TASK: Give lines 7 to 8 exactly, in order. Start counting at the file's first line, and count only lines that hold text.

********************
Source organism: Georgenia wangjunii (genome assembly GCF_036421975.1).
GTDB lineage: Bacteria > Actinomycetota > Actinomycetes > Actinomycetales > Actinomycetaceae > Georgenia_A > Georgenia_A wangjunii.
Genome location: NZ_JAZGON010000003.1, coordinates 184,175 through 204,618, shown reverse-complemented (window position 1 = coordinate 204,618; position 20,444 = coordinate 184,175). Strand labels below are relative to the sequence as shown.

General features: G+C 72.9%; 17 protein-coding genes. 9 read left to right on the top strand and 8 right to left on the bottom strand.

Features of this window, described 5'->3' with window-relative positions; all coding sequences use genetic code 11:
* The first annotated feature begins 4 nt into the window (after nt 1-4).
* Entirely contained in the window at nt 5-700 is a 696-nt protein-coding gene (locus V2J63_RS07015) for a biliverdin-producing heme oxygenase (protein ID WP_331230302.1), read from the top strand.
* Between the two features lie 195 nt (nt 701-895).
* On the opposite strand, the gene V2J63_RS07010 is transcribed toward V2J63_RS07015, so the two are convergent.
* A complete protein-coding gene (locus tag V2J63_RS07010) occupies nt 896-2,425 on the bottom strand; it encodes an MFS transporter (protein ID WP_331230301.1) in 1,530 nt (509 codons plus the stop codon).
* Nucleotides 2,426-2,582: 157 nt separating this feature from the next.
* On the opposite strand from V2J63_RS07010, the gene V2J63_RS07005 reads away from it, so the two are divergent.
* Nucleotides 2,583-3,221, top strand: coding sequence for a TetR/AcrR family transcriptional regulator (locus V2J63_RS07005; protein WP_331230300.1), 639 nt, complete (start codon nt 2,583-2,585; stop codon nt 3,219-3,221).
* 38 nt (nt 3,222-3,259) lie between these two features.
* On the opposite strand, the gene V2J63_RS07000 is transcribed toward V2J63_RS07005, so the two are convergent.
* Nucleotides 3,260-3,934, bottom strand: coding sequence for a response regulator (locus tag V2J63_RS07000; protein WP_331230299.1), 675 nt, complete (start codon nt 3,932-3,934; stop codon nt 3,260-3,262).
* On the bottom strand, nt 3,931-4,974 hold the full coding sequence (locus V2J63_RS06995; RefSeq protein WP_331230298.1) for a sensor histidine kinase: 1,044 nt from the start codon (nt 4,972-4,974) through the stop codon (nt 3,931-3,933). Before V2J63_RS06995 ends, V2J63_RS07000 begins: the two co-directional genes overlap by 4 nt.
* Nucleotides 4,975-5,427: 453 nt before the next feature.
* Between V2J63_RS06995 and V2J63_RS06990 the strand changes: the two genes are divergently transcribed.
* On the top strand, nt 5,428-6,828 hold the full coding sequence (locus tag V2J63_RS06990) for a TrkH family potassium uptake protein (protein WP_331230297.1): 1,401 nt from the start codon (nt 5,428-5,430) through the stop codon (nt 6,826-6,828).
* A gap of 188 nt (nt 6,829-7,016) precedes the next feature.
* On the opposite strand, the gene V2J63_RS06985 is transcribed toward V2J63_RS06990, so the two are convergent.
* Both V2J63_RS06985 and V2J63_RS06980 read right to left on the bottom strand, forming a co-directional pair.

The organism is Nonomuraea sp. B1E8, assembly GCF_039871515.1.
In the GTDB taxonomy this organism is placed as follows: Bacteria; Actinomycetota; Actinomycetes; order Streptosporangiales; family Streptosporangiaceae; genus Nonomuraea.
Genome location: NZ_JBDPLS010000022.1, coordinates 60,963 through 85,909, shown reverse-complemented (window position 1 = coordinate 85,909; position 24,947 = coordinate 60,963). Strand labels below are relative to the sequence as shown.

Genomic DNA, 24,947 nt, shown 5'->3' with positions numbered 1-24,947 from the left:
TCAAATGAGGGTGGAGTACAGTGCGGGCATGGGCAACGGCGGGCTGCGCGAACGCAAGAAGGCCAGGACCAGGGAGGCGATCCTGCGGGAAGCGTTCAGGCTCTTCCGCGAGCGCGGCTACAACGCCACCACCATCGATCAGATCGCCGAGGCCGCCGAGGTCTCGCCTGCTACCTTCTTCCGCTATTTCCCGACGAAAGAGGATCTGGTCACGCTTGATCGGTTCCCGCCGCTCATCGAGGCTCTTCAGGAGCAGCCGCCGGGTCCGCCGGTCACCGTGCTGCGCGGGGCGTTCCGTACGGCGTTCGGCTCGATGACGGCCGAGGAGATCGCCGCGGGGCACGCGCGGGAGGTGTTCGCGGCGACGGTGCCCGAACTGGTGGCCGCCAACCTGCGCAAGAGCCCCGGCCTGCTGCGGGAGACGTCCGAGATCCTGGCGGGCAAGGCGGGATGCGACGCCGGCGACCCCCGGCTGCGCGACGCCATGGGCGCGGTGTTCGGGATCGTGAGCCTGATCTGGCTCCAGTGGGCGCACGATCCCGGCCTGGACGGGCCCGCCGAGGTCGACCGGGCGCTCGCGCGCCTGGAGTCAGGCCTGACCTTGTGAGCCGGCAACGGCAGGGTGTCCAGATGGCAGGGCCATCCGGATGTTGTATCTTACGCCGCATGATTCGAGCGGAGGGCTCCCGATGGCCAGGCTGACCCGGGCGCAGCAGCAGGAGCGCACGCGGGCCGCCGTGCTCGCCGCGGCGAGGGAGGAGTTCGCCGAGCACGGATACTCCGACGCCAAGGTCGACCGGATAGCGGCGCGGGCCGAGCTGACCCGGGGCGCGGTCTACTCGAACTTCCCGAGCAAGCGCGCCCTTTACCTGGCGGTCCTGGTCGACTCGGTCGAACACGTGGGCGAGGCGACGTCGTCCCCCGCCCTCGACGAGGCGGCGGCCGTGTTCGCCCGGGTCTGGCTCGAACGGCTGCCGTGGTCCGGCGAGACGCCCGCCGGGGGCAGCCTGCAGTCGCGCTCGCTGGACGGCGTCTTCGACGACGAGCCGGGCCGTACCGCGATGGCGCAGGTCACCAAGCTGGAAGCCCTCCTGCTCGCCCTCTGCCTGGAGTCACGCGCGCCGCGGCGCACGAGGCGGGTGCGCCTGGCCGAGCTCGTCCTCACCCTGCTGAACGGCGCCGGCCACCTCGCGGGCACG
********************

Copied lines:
* Entirely contained in the window at nt 5-700 is a 696-nt protein-coding gene (locus V2J63_RS07015) for a biliverdin-producing heme oxygenase (protein ID WP_331230302.1), read from the top strand.
* Between the two features lie 195 nt (nt 701-895).